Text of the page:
Monthly Archives: July 2014

Tis the Zzzzzzzzzzeason

The Asian TIger Mosquito (Aedes albopictus) is an invasive day-biting mosquito from Asia.

After a long winter, warm weather is a welcome change. Everyone wants to be outside and water play makes for happy kids. But no season is perfect. The air is abuzz with the zzzzzzzzzzz’ing of mosquitoes, a small insect that more than makes up for its size in its capacity to annoy.

But mere annoyance is not the extent of the problem with mosquitoes. Itching and swelling are one thing. Mosquito transmitted diseases are another. West Nile Virus (WNV) and Eastern equine encephalitis (EEE) show up annually in New York. As of July 10th, WNV has been reported. EEE has not been found yet. No reports of human positive cases have been filed. (Interested? Follow reports at the NYS Department of Health: Mosquitoes and Disease).

Plastic playsets can have small chambers that serve nicely as a mosquito breeding site.

Plastic playsets can have small chambers that serve nicely as mosquito breeding sites.

The most common mosquito is Culex sp., which has a very small territory. It usually stays within 300 feet from where it hatched — so ensuring there are no breeding sites on your property can go a long way in protecting your children and staff. These mosquitoes aren’t picky about where they lay eggs. Almost any standing water will do. In fact, a bottle cap full of water can provide a breeding site. So check your play yard, parking lots, and around the building for water in containers, tires, children’s toys, rain gutters, and unfiltered pools. Don’t forget to check your recycling bin.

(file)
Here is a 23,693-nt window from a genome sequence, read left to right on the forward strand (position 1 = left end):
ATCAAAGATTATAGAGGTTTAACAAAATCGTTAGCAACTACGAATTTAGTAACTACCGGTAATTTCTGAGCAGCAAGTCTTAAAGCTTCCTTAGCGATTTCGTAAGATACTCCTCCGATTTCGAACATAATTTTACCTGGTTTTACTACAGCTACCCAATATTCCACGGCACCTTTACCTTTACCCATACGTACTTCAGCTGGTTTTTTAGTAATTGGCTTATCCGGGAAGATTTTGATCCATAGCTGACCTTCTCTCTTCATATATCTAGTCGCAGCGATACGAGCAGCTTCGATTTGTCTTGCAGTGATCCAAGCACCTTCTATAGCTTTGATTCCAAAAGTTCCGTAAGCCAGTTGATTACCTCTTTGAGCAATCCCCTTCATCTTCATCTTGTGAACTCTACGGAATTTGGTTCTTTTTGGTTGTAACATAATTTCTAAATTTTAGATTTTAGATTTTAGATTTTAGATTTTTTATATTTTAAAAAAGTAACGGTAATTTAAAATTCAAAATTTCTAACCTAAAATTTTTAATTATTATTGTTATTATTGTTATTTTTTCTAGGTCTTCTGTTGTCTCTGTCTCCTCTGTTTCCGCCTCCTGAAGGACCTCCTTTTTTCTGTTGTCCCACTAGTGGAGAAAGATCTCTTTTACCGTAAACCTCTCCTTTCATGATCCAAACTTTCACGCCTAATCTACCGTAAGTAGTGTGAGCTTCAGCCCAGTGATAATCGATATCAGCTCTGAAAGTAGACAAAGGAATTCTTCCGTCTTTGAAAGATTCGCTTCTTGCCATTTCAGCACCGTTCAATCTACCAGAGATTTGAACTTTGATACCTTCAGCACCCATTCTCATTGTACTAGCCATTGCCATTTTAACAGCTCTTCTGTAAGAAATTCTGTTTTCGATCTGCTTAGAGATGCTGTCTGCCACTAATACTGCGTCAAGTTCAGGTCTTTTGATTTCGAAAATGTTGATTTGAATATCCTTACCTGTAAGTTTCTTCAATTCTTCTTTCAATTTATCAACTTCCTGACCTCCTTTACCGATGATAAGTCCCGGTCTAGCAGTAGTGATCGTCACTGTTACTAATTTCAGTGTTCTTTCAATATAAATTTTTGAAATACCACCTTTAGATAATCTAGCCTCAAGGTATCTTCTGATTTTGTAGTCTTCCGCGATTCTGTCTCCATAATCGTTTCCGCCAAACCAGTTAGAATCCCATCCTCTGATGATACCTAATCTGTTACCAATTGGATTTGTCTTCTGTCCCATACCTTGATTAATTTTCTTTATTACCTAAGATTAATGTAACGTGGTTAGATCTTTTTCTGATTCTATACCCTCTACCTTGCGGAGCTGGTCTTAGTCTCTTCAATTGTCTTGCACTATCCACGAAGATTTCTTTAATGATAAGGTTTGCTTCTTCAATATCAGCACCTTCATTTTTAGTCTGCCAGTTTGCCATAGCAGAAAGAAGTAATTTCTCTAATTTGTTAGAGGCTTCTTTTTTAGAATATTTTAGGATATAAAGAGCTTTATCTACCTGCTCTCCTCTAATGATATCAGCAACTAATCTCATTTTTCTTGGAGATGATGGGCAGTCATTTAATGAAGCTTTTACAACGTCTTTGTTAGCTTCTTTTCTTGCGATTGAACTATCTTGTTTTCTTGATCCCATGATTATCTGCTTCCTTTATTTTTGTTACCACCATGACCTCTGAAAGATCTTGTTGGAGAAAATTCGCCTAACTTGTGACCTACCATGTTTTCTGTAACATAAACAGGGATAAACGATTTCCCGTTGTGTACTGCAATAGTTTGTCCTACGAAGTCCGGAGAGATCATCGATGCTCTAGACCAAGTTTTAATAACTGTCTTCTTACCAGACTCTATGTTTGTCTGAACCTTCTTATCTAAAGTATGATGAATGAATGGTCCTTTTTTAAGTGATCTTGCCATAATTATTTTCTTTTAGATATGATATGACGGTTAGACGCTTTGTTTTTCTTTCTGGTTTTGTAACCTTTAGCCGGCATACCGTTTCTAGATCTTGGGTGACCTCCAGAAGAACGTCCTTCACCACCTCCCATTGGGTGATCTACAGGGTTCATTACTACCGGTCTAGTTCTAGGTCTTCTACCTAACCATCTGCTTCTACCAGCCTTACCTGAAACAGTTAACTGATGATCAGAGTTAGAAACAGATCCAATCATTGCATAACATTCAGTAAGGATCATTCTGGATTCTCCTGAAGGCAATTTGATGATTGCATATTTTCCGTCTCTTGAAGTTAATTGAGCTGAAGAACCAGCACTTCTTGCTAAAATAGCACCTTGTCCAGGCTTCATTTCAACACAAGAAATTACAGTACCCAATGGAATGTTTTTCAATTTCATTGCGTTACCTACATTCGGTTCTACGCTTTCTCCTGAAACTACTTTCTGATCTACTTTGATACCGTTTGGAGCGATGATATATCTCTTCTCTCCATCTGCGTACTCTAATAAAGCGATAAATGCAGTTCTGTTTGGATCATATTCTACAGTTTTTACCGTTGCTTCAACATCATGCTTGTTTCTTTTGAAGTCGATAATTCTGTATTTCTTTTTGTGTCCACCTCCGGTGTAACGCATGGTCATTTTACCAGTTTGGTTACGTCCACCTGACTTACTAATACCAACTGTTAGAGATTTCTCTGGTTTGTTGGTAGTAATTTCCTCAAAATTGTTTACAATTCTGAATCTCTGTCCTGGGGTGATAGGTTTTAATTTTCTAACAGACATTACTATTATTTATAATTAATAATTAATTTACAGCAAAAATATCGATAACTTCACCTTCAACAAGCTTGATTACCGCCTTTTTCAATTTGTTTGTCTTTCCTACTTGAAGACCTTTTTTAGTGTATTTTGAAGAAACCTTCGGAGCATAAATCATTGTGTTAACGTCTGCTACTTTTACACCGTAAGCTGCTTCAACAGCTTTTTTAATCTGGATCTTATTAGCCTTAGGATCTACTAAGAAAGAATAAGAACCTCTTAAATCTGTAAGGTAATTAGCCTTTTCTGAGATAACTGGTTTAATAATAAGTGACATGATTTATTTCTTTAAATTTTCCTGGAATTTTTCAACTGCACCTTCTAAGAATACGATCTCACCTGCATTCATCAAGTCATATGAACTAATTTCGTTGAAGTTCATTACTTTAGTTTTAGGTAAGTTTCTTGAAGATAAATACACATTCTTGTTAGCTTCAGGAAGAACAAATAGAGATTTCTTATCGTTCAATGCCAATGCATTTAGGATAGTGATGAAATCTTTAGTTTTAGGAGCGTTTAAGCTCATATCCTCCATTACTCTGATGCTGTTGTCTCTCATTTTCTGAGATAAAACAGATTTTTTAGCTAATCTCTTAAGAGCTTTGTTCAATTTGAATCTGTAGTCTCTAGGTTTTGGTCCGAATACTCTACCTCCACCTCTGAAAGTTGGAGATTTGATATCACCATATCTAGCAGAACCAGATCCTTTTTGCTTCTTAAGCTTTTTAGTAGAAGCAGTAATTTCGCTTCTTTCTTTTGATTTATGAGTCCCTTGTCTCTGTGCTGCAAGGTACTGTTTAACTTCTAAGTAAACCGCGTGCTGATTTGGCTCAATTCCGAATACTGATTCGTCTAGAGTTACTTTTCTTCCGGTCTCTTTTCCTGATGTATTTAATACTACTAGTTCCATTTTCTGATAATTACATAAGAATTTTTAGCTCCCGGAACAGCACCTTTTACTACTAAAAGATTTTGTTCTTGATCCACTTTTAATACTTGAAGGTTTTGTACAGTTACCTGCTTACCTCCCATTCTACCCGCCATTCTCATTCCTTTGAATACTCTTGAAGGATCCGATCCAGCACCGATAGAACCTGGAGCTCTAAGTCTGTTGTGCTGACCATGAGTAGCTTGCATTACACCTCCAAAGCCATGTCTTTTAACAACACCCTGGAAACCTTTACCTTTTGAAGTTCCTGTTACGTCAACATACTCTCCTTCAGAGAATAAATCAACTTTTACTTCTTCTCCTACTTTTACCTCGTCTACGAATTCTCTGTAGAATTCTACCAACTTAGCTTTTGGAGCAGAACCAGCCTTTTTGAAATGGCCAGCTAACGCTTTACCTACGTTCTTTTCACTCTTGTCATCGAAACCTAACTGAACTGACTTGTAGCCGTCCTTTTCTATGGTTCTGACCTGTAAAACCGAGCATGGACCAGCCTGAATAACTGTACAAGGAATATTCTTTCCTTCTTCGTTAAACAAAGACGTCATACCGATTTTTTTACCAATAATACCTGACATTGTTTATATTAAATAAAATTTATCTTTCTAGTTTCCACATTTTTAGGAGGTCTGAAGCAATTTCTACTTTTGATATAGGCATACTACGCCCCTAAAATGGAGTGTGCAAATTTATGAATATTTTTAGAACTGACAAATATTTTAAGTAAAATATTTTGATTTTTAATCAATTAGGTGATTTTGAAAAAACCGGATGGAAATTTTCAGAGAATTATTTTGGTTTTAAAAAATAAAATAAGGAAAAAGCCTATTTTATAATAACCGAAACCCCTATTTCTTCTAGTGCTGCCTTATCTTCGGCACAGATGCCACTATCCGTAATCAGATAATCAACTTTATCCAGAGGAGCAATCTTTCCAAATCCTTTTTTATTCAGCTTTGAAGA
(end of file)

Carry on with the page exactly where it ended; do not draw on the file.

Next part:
When you find standing water, simply dump it out. (This just might be the easiest IPM solution ever!) Any existing eggs and larvae will desiccate and die.

This female mosquito emerging from its pupal case was found on a plastic sled that was put out of the way for the summer. Dump any standing water and put the sled in a storage unit to prevent this from happening.

The next step? Be sure that water can’t collect in that area again (what a great excuse to clean up) — or regularly dump, clean, and refill items such as children’s pools and water tables.

For more information on mosquitoes and how to protect yourself, please read our publication, What’s all the Buzz About Mosquitoes, also available in Spanish.

Invasive Species Week – NY

The New York Invasive Species Clearinghouse has organized the first INVASIVE SPECIES AWARENESS WEEK in New York as July  6-12.


Please visit their blog:

Invasive species are more than just Japanese Beetles and Purple Loosestrife.

Agricultural Invaders affect food crops: Alfalfa Snout Beetle, False Coddling Moth, Light Brown Apple Moth, Swede Midge, Spotted Wing Drosophila, Brown Marmorated Stink Bug, Late Blight, Plum Pox

brown marmorated stink bug

brown marmorated stink bug

Aquatic Plants and Animals: Round Goby, Spiny  and the Fishhook Waterfleas, Asian Carp, Asian Clam, Asian Shore Crabs, Northern Snakehead Fish, Mute Swan, Water  Chestnut, Hydrilla, Common Reed

Insects: Asian Longhorned Beetle, Emerald Ash Borer, European Crane Fly, Hemlock Woolly Adelgid, Sirex Woodwasp

emerald ash borer

emerald ash borer

Pathogens and Parasites: besides those affecting food crops  there is Oak Wilt, and Viral hemorrhagic Septicemia (a deadly virus of fish)

Terrestrial Animals: Feral Swine

Terrestrial Plants: Buckthorn, Garlic Mustard, Giant Hogweed, Honeysuckle, Japanese Knotweed,  Japanese Stiltgrass, Mile-a-Minute Weed, Multiflora Rose

garlic mustard image

garlic mustard

What can you do? Foremost, learn about invasive species so you can recognize them. There are plenty of resources online or through the DEC, and Cooperative Extension.  Common sense rules apply when you are moving firewood, taking a boat from one body of water to another, or digging up plants to share from your garden.

Visit the NY Invasive Species website to learn more. Events are being held this week throughout the state!